weeklyroundup

This week I enjoyed a trio of fun films:

Constance Bennett in Our Betters

Our Betters (1933): I’ve long wanted to see this pre-Code George Cukor comedy about the ills of the upper-class, and at last found it on YouTube! The film is probably most famous for its final moments featuring Tyrell Davis as extreme pansy dancing instructor Ernest, featured in Victor Russo’s 1995 documentary The Celluloid Closet (about gay representations in Hollywood, available on YouTube and Netflix). Beyond that, it’s an adaptation of a story by M. Somerset Maugham about the phenomenon of American heiresses marrying broke British nobility. Constance Bennett plays one such American, the languid Lady Pearl Grayston, who marries for a title and immediately discovers her husband (a young Alan Mowbray) has a lover and no intention of being faithful to his bride. Lady Pearl yields her husband and her dreams of marriage to begin dalliances of her own, soon becoming the toast of London society, where conventional morality is passé. The comedy becomes drama when Bennett gets a powerful speech in defense of how she must live before sending her younger sister Bessie (Anita Louise) back to America before she ruins her future. A mite preachy, but secondary characters played by delightful pros (especially Violet Kemble Cooper) ensure we don’t wind up in melodrama. RECOMMENDED.

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Flirtation, Fuller style, in Forty Guns: Jessica Drummond (Barbara Stanwyck) receives permission to “feel” Griff Bonnell’s (Barry Sullivan) gun with the warning “it might go off in your face.”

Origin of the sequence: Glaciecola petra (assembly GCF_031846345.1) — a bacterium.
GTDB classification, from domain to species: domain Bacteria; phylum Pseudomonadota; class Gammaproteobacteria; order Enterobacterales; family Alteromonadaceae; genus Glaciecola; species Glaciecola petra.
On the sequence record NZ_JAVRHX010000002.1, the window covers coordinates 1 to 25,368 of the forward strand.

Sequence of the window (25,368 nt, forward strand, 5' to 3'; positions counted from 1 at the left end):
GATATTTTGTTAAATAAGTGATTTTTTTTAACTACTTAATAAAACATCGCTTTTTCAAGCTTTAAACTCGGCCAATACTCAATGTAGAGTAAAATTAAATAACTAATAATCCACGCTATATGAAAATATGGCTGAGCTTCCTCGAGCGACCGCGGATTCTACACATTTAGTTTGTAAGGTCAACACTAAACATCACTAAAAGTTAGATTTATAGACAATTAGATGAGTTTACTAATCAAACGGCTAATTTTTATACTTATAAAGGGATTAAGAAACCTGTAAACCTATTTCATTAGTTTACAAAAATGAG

Forty Guns (1957): Based on a review at Twenty Four Frames and with a love of Pickup on Second Street (1953), I decided to watch this Sam Fuller Western. Filmed in Cinemascope and with emphasis on tight clenches and wide-open spaces, I enjoyed this tale of a determined man (Barry Sullivan) and his brothers as they face off against a determined woman (Barbara Stanwyck) and her empire, including the titular “forty guns” who work for her. The upbeat ending is a hard compromise to take and was not Fuller’s first choice, but the film does have a great dark ambiance, creative camera work, and a heapin’ dose of Fuller’s cynical auteurist stamp. RECOMMENDED.

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The true heroes of Sherlock, its creators: Mark Gatiss (also Mycroft) and Steven Moffat

Sherlock: The Abominable Bride (2015): All right, so it took me a while to get this to the top of my viewing list, but I loved it. Watched it twice, in fact, within three days. Superb writing, fantastic use of speculative elements, and great work with the Sherlock character. Even the heavy-handed proto-feminism and the fat suit — something I loathe on principle — is entertaining. I’ll say no more in case some haven’t seen it, just HIGHLY RECOMMENDED for lovers of BBC Sherlock
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